Chinese New Year celebration comes to WA


Varshini Ramanathan

The lion stops to eat Antonelli’s offering during the Lion Dance.

Kai-Jia Yue and Varshini Ramanathan

On Friday, January 27, WA Chinese teacher Zhenyan Li and her classes threw a Chinese New Year Celebration.

The whole cafeteria was decorated with traditional Chinese red lanterns and banners, with surroundings covered in red due to the Chinese legend that the color would scare away evil meant to harm villages. This year is the year of the Rooster, one of the twelve animals in the Chinese zodiac.

The celebration started off with a traditional lion dance in which two people would wear a lion costume and preform a dance to signify the new year and to protect the people from the evils that may arise during the new year. As the lion danced, it was accompanied by the loud clashing of symbols and drums. The beating of the drums symbolize the dragons heartbeat and the clashing of the symbols are meant to scare away evil or bad fortune.

Parading around the room, the lion took hong bao or red packets from children’s hands as good luck. It eventually made its way back up to the front of the room where Principal Jim Antonelli held a some food for the lion which contained clementines and lettuce. It was then shredded up by the lion and thrown into the crowd. Catching a piece of lettuce or tangerine signifies good luck in the new year.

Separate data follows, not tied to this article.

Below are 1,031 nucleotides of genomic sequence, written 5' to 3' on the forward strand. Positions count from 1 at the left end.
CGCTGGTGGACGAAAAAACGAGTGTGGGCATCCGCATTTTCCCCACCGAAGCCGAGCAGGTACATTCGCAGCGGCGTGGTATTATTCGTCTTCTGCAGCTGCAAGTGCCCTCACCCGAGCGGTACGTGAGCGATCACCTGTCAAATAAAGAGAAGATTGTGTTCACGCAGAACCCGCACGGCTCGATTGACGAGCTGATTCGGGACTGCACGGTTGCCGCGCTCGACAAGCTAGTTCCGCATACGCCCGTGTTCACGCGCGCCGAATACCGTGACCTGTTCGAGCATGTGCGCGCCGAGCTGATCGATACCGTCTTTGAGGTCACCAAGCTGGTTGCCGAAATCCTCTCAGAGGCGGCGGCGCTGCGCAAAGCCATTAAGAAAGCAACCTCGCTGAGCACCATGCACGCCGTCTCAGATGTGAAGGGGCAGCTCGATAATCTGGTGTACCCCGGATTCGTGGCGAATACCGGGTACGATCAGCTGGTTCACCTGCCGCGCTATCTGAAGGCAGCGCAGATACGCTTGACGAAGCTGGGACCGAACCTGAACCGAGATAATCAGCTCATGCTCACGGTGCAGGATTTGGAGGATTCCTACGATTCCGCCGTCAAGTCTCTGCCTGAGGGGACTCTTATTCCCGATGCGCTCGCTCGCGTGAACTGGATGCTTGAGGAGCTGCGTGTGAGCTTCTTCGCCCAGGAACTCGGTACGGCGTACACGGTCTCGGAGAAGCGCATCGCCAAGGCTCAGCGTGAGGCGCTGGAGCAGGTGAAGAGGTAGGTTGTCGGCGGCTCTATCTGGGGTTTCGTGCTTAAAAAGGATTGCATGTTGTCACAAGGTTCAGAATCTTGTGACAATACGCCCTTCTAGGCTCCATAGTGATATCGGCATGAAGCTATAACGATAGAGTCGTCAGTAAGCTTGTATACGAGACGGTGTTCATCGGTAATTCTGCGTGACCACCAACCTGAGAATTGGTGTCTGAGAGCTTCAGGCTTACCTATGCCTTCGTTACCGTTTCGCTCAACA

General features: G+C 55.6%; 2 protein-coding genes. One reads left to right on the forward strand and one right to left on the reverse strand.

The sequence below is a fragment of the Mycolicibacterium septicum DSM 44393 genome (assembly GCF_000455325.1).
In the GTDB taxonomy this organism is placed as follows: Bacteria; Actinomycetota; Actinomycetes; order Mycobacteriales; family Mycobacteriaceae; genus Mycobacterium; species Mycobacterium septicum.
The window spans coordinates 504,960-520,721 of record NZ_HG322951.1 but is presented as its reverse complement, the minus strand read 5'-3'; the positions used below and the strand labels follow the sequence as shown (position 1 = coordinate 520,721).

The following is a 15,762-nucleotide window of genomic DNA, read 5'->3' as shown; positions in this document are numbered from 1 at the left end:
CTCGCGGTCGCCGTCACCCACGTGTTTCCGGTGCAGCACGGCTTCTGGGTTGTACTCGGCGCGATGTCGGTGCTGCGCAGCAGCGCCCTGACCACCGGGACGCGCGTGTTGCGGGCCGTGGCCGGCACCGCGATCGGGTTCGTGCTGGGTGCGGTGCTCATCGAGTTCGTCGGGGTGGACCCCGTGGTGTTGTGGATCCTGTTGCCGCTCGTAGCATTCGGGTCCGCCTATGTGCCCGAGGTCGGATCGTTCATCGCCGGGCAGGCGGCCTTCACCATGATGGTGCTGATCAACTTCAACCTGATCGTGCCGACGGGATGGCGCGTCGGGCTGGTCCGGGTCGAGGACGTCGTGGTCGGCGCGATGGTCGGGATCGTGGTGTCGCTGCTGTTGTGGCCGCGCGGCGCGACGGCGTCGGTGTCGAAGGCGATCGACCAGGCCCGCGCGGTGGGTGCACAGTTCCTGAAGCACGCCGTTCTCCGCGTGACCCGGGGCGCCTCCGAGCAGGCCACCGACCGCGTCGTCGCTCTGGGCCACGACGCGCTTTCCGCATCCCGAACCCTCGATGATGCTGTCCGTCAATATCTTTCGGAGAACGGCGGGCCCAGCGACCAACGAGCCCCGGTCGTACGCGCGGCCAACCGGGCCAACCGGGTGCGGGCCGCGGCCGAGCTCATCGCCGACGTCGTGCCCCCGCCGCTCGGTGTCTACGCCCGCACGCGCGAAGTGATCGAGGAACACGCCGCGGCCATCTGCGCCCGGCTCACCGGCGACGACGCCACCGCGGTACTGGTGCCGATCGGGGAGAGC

After the lion dance, food was brought in from the local Chinese restaurant Bamboo and the students prepared for the second half of the celebration.

When everyone one was settled back down, the audience was shown a brief history of how Chinese New year celebration. The presentation concluded with the passing out of Hong Bao, small red packets  usually handed out to children to protect them and bring them happiness, safety and good fortune for the coming year.

Many students were excited about the upcoming performances and activities.

“It’s a great opportunity to come together and experience Chinese culture as a community,” Junior Ria Chawla said.

Many Chinese songs accompanied by dancing were performed after the presentation. There were also raffles done for traditional Chinese clothing, book marks, and art. At one point during the festivities a professional Chinese painter, Shannon Wu, came and a drew a picture of a rooster which was then raffled off.

One of the performances was a play by the students which was called The Emperor’s New Clothes. This was a play about an emperor who was tricked into buying nothing by two con- men who persuaded him that he was buying a piece of clothing that was something the emperor had never seen before.

Li wanted the celebration to introduce the Westford community Chinese culture and publicize the Chinese program that has recently come to WA,

“I think that since the Chinese program is new so not many people know the Chinese program in Westford. I would like to share and introduce the culture with the whole community,” she said.

As the celebration came to a close, many administrators seemed to enjoy the performances and how well the whole celebration came together,

“I think its wonderful. I was really excited about it and I had no idea that there would be this kind of turn out[…]Its really fun for me to see,” said guidance counselor Wendy Peacachek.

Li was happy about how the celebration turned out.

“This is totally run by the students, so I am so proud of them. They did a wonderful job,” she said